Members of Parliament on the Committee of Physical Infrastructure have recommended for the immediate termination of the vehicle inspection arrangement under SGS (Societe Generale de Surveillance) citing fraud by the company and flaws in the contract.
Hon. Richard Othieno Okoth (West Budama North) said that SGS had fundamentally breached the contractual provisions relating to commencement date, payment of concession fees; charged prohibitive costs on vehicle inspection and participated in influence peddling in order to get the contract.
“The procurement exercise was marred by several lapses including the use of the wrong bidding documents, unethical disclosure of competitor information to the bidders and possible collusion with bidders in fixing price quotations,” Othieno noted.
He said that the procurement process for the award of contract for provision of mandatory motor vehicle inspection services in Uganda was stage-managed right from the beginning to the end in favour of SGS.
“Eng. Denis Sabiti, currently a Member of Parliament for Rubanda West, who was the Commissioner, Transport Regulation and Chairman Contracts Committee at the Ministry of Transport and Works, worked with Ferdinand Bitanihirwe, his classmate at St. Mary’s College Kisubi, a confidante at Makerere University and a former Country Manager of SGS, to make sure the bidding process favoured SGS,” Othieno said.
He added that, “Bitanihirwe had sent Eng. Sabiti an email advising him on how to lock out competitors of SGS by requiring bidders for the provision of mandatory motor vehicle services to have at least worked in three continents and have capital investments worth at least 12 million Euros.”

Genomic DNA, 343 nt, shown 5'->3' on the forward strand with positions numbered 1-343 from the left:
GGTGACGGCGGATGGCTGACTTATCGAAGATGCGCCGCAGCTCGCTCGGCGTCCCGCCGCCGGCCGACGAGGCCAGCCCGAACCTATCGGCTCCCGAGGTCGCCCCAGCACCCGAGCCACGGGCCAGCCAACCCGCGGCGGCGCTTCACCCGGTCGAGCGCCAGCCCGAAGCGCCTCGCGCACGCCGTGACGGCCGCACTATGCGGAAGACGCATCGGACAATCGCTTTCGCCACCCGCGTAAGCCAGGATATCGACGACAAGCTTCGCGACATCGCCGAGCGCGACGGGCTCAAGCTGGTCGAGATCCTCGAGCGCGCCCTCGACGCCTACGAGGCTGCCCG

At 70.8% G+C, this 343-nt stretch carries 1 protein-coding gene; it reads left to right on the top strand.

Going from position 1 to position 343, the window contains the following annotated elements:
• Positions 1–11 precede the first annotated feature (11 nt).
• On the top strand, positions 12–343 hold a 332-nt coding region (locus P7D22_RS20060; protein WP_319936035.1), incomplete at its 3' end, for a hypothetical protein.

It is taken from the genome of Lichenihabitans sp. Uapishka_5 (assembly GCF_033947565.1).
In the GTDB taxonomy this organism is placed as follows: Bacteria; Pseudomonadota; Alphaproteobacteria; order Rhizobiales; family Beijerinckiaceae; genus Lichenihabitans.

Othieno said that the Minister of State for Transport gave a chronology of how Eng. Sabiti had maintained an underhand operation to favour SGS.
He added that the contract was erroneously entered into by both the government and SGS and that motor vehicle inspection is a public good that should not be handled by a private company drawing profits from the exercise.
“Article 119(4) (b) of the Constitution compels the Attorney General to draw and peruse agreements, contracts, treaties, conventions and documents to which the Government is a party or in respect of which the Government has interest, however the Attorney General was never notified,” Othieno added.
He further noted that SGS has no capacity to test vehicles newer than 2015 and that it participated in tax evasion and fraudulent land acquisition of its stations.
Eng. Lillian Nakate (Luwero District) presented the majority Committee report examining the contract of SGS and parameters surrounding the contract. She recommended that the contract should be suspended and renegotiated on key areas of the contract for not less than 3 months.
“SGS failed to adhere to the commencement date, and nation-wide coverage has failed. The Ministry of Works failed to terminate the contract due to failure by SGS to adhere to it and did not negotiate for affordable rates and install a supervisory team,” she said.
Nakate added that the Ministry also failed to provide performance indicators for the service provider.